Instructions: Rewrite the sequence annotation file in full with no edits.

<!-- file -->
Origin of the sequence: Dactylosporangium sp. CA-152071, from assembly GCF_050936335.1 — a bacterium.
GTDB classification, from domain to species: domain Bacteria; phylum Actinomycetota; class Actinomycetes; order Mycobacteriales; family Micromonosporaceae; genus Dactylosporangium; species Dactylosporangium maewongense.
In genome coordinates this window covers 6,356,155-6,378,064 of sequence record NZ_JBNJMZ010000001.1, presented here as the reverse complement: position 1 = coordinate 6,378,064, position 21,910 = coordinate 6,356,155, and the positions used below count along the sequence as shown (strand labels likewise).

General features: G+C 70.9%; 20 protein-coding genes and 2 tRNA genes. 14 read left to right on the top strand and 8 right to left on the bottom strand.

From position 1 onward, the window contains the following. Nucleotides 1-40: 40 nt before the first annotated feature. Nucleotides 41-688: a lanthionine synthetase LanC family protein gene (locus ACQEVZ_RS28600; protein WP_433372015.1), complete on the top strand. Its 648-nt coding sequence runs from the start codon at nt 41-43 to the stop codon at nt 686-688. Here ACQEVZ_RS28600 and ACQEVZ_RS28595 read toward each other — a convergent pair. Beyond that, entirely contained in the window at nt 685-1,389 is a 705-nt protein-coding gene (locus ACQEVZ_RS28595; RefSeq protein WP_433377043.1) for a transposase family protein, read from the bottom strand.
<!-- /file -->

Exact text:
Origin of the sequence: Dactylosporangium sp. CA-152071, from assembly GCF_050936335.1 — a bacterium.
GTDB classification, from domain to species: domain Bacteria; phylum Actinomycetota; class Actinomycetes; order Mycobacteriales; family Micromonosporaceae; genus Dactylosporangium; species Dactylosporangium maewongense.
In genome coordinates this window covers 6,356,155-6,378,064 of sequence record NZ_JBNJMZ010000001.1, presented here as the reverse complement: position 1 = coordinate 6,378,064, position 21,910 = coordinate 6,356,155, and the positions used below count along the sequence as shown (strand labels likewise).

General features: G+C 70.9%; 20 protein-coding genes and 2 tRNA genes. 14 read left to right on the top strand and 8 right to left on the bottom strand.

From position 1 onward, the window contains the following. Nucleotides 1-40: 40 nt before the first annotated feature. Nucleotides 41-688: a lanthionine synthetase LanC family protein gene (locus ACQEVZ_RS28600; protein WP_433372015.1), complete on the top strand. Its 648-nt coding sequence runs from the start codon at nt 41-43 to the stop codon at nt 686-688. Here ACQEVZ_RS28600 and ACQEVZ_RS28595 read toward each other — a convergent pair. Beyond that, entirely contained in the window at nt 685-1,389 is a 705-nt protein-coding gene (locus ACQEVZ_RS28595; RefSeq protein WP_433377043.1) for a transposase family protein, read from the bottom strand.